Set up a still life group in an interesting composition. Consider the following:
- How will you treat the objects?
- How will you make their connections apparent?
- How will you capture the differences between the objects?
- How do the objects relate to the background?
- What is your viewpoint?
Use an A3 sheet and a medium suitable for drawing line to make a drawn study that shows your understanding of the forms, and the connections and spaces between the forms.
I chose a still life grouping of a piece of toast, a jar of jam (nearly empty), a knife and a butter dish with butter. I wanted to compose the items as if they were part of a breakfast scene. I wanted the lid of the jam and the knife to have butter on it. I decided to prop up the toast against the jam jar, as it tends to be at our breakfast table. We don’t own a toast holder! The alternative would have been to have the toast lying on a plate, but I felt this was rather two-dimensional. The placing of the objects like this would hopefully connect them together – some literally (toast and jam) and others by association (butter and knife).
I chose to draw in a fine black drawing pen. From the outset it was clear that mark-making was going to be the key in depicting the differences between the objects and I focused my initial sketches on how to do this. The soft, crumbly toast would need a textured surface, achieved by broken and ‘jumbled’ lines. The smooth glass by contrast would need to be show to reflected light but also appear transparent. The knife was also shiny with much reflected light, but this object had dark reflections presents. After initial sketches I decided to lose the butter dish. My grouping was quite crowded with it. One of the suggestions for improvement from assignment 1 was for me to try to simplify still life arrangements. I decided to just have the butter on the knife.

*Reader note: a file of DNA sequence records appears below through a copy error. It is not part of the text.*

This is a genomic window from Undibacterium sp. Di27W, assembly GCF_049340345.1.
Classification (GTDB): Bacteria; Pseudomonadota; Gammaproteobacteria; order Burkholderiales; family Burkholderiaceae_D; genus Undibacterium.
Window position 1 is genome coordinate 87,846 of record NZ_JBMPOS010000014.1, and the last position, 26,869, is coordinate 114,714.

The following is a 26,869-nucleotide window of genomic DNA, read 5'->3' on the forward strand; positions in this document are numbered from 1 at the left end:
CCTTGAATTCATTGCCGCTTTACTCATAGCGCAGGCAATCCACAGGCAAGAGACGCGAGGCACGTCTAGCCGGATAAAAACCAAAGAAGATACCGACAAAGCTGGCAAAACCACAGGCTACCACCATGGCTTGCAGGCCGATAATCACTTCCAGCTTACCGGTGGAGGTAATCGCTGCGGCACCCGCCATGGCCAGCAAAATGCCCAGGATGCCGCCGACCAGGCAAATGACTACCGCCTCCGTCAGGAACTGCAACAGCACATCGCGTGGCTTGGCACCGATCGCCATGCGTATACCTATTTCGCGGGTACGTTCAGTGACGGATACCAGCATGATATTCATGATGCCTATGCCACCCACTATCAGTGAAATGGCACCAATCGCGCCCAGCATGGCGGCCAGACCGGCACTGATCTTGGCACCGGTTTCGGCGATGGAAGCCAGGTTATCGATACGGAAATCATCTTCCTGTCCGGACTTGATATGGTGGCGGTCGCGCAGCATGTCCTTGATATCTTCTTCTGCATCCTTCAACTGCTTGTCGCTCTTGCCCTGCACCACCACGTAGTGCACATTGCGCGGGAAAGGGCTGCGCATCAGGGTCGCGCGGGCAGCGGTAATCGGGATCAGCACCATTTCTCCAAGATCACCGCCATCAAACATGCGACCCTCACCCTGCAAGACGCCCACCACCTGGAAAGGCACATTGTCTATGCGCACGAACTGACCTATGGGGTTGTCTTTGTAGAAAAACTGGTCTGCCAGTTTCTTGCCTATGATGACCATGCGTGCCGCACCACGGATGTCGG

In order to allow the objects to relate to the background I stood them all on a bread board. However, in the resulting sketch I felt this really didn’t work. The board was too flat and uninteresting. I liked the jam jar lid behind the composition and the knife coming out in front as if it had just been set down.
I completed this study of my composition from a lower view-point putting in a simple edge of the table to provide a relationship with the background. I made a few mistakes in doing the bottom of the jam jar and covered these up by filling it with more jam than there really was. I was very disappointed however with the result. I really liked the freedom of line depicting the jam jar in the second of the initial sketches, but feel that it is all lost here. I do like the toast and the relationship between the toast and the jam. The negative space between the two really stands out. In the initial sketch I liked the fact that the knife was unfinished, so I tried to replicate that in the study, but again it didn’t really work.
Rather frustrated I started again, reverting to the slightly higher viewpoint and trying to keep everything fresh: although by now the toast was very stale, and had sunk somewhat in on itself. This resulted in a less pleasing negative space between the toast and the jar!.
In spite of good intentions, I overworked just about everything again and I think this study became more about form than the line, so I probably haven’t succeeded in this exercise very well at all. I think that any success in this exercise probably lies somewhere in between sketches 2 and study 1!